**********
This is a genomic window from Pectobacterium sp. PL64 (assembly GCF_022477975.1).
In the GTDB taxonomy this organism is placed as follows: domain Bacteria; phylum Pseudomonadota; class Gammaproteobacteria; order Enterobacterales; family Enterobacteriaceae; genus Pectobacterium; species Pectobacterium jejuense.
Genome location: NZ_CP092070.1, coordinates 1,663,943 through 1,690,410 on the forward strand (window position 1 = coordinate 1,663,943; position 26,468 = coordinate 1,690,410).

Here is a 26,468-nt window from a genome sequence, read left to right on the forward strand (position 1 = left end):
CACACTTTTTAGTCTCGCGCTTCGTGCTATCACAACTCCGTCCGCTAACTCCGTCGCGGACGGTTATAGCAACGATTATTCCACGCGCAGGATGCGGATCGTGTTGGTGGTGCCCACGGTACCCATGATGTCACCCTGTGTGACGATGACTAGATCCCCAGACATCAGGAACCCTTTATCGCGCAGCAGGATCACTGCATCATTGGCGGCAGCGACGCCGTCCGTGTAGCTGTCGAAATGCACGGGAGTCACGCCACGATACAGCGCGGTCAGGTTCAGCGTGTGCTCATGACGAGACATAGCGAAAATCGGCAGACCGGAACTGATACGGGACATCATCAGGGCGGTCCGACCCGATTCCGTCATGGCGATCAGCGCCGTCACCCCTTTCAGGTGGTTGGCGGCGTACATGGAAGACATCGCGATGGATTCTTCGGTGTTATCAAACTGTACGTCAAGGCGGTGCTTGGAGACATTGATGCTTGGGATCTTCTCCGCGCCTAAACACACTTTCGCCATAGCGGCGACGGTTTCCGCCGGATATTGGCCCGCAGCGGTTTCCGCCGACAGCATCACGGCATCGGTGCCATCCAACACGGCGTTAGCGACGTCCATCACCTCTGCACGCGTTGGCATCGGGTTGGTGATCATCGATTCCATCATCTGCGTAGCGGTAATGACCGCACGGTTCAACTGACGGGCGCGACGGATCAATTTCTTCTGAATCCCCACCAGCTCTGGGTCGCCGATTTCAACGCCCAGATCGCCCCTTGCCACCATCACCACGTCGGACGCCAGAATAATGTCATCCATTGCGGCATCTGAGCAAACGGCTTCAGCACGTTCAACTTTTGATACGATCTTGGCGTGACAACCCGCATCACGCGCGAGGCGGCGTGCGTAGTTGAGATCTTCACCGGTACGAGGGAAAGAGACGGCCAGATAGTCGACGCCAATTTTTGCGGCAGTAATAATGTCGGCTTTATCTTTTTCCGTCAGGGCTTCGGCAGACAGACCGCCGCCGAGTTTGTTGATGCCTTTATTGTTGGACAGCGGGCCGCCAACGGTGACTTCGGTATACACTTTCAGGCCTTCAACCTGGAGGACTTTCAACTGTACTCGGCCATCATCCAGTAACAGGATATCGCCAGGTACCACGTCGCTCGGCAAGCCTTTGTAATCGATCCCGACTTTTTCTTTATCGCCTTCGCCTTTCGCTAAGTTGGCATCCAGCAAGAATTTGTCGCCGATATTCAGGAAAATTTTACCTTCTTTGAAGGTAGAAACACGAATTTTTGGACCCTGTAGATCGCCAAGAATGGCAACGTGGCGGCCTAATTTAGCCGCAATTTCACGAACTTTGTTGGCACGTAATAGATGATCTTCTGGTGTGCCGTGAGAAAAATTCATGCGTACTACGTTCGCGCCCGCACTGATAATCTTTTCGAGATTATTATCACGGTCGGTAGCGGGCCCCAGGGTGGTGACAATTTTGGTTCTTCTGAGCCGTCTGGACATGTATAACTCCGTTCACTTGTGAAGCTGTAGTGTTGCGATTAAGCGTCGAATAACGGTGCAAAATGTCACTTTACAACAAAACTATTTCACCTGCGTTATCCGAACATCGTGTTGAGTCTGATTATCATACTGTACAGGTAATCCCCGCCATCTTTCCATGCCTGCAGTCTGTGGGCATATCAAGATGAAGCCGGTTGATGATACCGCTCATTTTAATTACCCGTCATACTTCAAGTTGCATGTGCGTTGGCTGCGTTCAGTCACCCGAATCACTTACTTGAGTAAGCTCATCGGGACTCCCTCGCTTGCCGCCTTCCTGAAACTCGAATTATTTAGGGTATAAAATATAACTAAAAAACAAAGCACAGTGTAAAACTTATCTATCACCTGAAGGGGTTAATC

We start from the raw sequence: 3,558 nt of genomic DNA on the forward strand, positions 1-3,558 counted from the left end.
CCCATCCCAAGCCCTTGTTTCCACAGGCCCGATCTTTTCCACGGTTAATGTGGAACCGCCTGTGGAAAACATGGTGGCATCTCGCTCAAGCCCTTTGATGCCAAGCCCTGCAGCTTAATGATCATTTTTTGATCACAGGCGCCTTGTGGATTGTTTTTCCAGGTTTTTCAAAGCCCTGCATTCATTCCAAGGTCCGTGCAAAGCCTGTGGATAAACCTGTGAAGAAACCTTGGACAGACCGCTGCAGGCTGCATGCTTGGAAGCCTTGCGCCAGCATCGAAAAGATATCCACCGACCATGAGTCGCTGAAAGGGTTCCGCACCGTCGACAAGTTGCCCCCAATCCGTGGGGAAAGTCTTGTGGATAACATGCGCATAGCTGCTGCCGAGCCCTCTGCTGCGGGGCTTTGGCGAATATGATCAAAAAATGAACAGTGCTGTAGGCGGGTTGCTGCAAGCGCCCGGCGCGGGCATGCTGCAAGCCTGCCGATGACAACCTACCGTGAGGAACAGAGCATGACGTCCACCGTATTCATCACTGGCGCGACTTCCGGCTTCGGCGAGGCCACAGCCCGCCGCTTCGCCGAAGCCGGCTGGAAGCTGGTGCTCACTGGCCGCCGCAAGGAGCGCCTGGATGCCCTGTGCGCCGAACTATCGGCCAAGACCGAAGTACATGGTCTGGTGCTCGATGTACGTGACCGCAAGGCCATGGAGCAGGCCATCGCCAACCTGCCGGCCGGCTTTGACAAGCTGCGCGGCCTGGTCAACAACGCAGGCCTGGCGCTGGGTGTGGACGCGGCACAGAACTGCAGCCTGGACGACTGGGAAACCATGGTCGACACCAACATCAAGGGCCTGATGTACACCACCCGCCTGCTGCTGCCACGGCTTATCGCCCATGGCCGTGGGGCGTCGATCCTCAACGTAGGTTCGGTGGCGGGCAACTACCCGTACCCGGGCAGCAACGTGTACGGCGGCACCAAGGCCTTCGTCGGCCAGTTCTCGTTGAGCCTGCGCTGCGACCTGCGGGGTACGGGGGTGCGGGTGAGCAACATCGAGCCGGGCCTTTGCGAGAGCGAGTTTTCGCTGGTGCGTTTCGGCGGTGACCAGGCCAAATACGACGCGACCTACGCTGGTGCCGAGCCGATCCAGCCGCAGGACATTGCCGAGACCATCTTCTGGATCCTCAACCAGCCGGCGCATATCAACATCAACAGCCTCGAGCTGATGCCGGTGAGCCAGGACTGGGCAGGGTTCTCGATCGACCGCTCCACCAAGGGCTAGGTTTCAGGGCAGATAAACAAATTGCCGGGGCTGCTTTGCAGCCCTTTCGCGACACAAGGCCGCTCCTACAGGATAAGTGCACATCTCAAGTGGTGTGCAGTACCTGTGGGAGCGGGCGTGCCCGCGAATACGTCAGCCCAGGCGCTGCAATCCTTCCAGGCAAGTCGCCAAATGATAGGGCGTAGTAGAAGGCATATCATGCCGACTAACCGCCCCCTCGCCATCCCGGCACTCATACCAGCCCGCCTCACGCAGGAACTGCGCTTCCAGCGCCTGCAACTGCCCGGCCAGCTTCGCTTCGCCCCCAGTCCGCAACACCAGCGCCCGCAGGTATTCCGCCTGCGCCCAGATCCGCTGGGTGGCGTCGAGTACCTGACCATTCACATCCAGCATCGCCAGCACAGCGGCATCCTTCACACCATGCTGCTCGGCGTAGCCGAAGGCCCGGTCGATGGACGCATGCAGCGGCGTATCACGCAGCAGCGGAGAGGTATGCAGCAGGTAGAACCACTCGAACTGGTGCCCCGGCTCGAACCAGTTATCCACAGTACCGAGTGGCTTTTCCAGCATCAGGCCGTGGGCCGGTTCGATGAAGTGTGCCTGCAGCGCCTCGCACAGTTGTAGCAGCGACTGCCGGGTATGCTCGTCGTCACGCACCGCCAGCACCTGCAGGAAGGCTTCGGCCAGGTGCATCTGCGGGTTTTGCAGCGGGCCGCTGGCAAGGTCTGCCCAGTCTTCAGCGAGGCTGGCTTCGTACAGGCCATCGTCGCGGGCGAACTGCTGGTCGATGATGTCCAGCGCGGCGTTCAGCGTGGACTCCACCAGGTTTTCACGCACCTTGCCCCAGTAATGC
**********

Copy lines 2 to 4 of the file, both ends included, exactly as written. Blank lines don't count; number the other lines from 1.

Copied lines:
In the GTDB taxonomy this organism is placed as follows: domain Bacteria; phylum Pseudomonadota; class Gammaproteobacteria; order Enterobacterales; family Enterobacteriaceae; genus Pectobacterium; species Pectobacterium jejuense.
Genome location: NZ_CP092070.1, coordinates 1,663,943 through 1,690,410 on the forward strand (window position 1 = coordinate 1,663,943; position 26,468 = coordinate 1,690,410).

Here is a 26,468-nt window from a genome sequence, read left to right on the forward strand (position 1 = left end):